Publishing scientific papers represents a core activity of researchers and, increasingly the career of young scholars is determined by their ability to publish in high-reputed outlets. The process has become more and more competitive with success rates on top-journals becoming extremely low and the publication process longer and extenuating in the extent of revisions needed. In such an environment, forging strong argument to convince reviewers of the novelty and robustness of your findings in order to get their support has become a core dimension of scientific writing.
The goal of this workshop is help PhD students to understand how to forge strong arguments in writing their own papers and to assess the extent to which they are likely to convince their readers and, specifically, journal editors and reviewers. Further, we will analyze how to engage in a (critical) discussion with reviewers and to answer effectively to their comments,
The course will build on two main pillars. On the one hand, an understanding of science as a community of practice, where scholars discuss their ideas in front of peers and engage in discussions about their validity, whose outcome determines whether these ideas are included as part of the accepted realm of knowledge. In such a perspective, activities such as presenting at conferences, writing scientific articles, submitting grant proposals are central to the development of science, as well as to the career of individual researchers. Scientific communication takes place largely through texts, which obey to specific literary conventions, but are also constructed in order to convince the reader and to refute objections using elements such as past authority (citations), logical argumentation, data, statistical analyses etc.
On the other hand, the course will build on theories of human communication, which extensively analyzed how argumentation can be used effectively to bring interlocutors, such as other scientists, to your side through strategic maneuvering. These theories lead to an understanding of scientific communication as a critical discussion, in which scientists advance and defend their ideas by respective a code of conduct that, for example, obliges them to take seriously the objection of peers and to respond through new valid arguments. In such a perspective, researchers are highly strategic in engaging in scientific debates and pursue multiple objectives, such as improving their work, getting their ideas accepted and enhancing the status in scientific communities. Conceptualizing scientific communication in these terms will help students to better understand how to manage their writings and how to avoid mistakes that might lead to a refusal of their ideas or results or to jeopardize their position within the community.
The workshop will be organized in face-to-face lectures and in practical exercises, in which students will analyze scientific texts for their argumentative content and simulate scientific debates playing both the proponent and opponent role. It will focus in this respect on two major forms of scientific communication, i.e. the scientific paper and the grant proposal.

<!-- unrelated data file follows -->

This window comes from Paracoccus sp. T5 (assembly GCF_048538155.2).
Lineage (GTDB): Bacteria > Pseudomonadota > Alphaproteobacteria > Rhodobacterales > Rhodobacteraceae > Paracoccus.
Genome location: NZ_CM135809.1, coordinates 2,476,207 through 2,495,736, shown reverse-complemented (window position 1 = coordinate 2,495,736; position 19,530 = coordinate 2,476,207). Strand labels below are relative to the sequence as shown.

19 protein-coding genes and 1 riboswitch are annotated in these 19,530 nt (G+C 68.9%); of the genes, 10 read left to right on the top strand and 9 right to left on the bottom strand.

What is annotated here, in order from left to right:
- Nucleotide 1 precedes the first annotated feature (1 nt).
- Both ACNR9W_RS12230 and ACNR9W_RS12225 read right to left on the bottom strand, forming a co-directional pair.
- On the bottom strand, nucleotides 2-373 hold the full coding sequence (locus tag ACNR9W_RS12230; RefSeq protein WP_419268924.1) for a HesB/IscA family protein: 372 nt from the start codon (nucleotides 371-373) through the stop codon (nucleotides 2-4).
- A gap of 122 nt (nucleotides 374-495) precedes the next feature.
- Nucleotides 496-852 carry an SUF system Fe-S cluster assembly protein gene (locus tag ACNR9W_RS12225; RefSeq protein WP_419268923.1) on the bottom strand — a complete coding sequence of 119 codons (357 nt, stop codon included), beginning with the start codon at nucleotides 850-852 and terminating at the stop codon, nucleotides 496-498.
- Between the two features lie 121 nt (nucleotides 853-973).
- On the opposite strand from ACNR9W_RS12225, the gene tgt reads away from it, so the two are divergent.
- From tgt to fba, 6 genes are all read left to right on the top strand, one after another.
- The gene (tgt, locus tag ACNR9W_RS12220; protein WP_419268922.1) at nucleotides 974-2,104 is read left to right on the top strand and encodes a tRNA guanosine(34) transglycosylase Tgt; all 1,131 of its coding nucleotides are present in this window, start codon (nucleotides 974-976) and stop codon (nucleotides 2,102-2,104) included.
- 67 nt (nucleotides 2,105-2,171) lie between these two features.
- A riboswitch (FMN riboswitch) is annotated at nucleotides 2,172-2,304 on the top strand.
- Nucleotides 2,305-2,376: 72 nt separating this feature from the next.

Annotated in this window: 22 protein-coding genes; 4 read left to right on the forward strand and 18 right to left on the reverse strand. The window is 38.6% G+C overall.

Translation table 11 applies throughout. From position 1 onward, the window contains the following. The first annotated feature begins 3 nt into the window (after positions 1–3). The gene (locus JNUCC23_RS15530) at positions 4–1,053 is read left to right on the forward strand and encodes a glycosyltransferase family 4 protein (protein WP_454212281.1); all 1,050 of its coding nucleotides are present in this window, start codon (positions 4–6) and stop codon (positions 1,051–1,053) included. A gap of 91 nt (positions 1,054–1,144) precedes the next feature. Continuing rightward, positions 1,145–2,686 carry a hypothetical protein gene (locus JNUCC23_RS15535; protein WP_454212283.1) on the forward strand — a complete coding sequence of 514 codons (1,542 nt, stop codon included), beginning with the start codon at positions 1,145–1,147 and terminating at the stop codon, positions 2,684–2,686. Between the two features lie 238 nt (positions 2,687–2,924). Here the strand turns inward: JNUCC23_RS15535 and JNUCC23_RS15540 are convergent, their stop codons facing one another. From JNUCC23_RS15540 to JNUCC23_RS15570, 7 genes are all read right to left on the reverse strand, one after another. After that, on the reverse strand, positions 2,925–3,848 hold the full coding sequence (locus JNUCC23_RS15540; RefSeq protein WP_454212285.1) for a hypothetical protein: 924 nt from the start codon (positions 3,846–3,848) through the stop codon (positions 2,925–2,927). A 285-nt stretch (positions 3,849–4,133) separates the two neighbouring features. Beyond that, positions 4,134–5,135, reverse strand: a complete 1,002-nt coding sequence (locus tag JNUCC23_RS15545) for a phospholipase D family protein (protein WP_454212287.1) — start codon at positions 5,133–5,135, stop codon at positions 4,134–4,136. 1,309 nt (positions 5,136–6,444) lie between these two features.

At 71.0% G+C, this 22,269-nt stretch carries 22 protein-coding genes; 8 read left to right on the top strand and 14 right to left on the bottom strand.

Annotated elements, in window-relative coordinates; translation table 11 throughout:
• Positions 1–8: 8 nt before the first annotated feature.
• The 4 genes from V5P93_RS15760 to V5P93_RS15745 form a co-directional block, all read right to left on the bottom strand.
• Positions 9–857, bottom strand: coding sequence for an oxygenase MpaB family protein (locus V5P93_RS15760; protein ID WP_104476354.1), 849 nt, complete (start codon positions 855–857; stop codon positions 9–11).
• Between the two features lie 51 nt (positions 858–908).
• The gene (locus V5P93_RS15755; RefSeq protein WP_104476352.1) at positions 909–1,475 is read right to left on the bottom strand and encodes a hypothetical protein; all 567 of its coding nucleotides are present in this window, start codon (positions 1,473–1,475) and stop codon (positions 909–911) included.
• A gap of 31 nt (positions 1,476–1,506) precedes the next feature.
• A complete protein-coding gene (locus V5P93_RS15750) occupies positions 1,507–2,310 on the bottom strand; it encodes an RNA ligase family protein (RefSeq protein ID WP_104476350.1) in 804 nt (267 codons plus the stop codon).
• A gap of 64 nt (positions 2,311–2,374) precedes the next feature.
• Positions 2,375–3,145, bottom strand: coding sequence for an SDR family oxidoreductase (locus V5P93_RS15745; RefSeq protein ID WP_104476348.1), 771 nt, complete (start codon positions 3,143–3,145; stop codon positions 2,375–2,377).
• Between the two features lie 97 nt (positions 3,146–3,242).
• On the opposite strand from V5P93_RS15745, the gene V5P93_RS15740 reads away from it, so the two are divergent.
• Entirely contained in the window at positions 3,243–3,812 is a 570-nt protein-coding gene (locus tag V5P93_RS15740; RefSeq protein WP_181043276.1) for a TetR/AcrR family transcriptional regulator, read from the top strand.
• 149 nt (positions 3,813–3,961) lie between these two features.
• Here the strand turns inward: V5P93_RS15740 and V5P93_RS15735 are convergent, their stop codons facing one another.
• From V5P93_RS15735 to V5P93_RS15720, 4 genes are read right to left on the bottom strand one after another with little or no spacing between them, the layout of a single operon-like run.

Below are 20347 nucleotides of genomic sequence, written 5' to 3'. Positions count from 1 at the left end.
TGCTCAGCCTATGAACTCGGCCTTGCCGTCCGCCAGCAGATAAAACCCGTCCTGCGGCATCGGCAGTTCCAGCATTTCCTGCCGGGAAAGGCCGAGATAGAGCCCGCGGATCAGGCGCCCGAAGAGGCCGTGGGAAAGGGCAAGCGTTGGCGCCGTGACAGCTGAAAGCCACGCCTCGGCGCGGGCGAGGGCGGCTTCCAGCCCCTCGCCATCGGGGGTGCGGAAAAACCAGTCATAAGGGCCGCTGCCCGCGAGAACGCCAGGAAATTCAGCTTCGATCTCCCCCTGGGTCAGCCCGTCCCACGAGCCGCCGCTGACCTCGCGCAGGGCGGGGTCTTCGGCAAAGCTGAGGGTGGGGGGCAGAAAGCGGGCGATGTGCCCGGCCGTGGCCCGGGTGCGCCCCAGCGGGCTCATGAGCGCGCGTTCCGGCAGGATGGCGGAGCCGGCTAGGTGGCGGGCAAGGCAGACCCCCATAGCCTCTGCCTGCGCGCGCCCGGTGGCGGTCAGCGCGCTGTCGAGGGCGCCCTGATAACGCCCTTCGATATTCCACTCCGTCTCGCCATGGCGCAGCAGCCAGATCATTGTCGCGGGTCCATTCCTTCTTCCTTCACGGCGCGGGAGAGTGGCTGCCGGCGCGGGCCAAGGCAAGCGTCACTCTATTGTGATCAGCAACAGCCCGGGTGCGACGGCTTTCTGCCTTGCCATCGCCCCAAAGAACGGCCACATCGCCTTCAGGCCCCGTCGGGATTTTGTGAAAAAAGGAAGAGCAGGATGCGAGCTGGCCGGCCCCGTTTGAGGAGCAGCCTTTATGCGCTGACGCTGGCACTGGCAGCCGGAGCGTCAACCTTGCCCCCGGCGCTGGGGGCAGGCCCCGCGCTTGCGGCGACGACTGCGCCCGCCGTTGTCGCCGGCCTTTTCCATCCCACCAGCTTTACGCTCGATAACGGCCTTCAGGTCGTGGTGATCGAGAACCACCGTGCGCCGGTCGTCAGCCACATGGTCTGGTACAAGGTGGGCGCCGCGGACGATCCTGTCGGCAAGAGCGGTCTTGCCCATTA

1. The publishing process
- The process and the roles
- Journals and their differences
- Social communities
2. The literary genre of scientific papers
- The literary genre of the scientific paper.
- Scientific papers as argumentative documents: defending your truth.
- Disciplinary differences and discipline-specific arguments.
3. Argumentation in science writing
- What is a good argument?
- Argumentation and strategic maneuvering.
- The role of argumentation in science writing
- Forms and levels of argumentation.
4. Playing the game
- Targeting audiences.
- Crafting convincing arguments.
- Engaging in the discussion with reviewers.
- How to write effective papers: tips and tricks.
Benedetto Lepori and Andrea Rocci, Università della Svizzera italiana
Everyone who is interested; there are no formal requirement. Note that many workshops have some prerequisites.
This workshop aims to provide PhD student and young researchers with a deeper understanding of how novel ideas in science are communicated to peers in order to convince them of their validity. The workshop has both a theoretical orientation – i.e. better understanding communication practices within science – and a practical goal, i.e. helping prospective researchers to devise suitable argumentative strategies in order to defend their ideas.
The Summer School cannot grant credits. We only deliver a Certificate of attendance, i.e. we certify your presence
If you consider using Summer School workshops to obtain credits (ECTS), you will have to investigate at your home institution (contact the person/institute responsible for your degree) to find out whether they recognize the Summer School, how many credits can be earned from a workshop/course with roughly 35 hours of teaching, no graded work, and no exams.
CHF 700: Reduced fee: 700 Swiss Francs per weekly workshop for students (requires proof of student status).
CHF 1100: Normal fee: 1100 Swiss Francs per weekly workshop for all others.
For further information, please click the "LINK TO ORIGINAL" button below.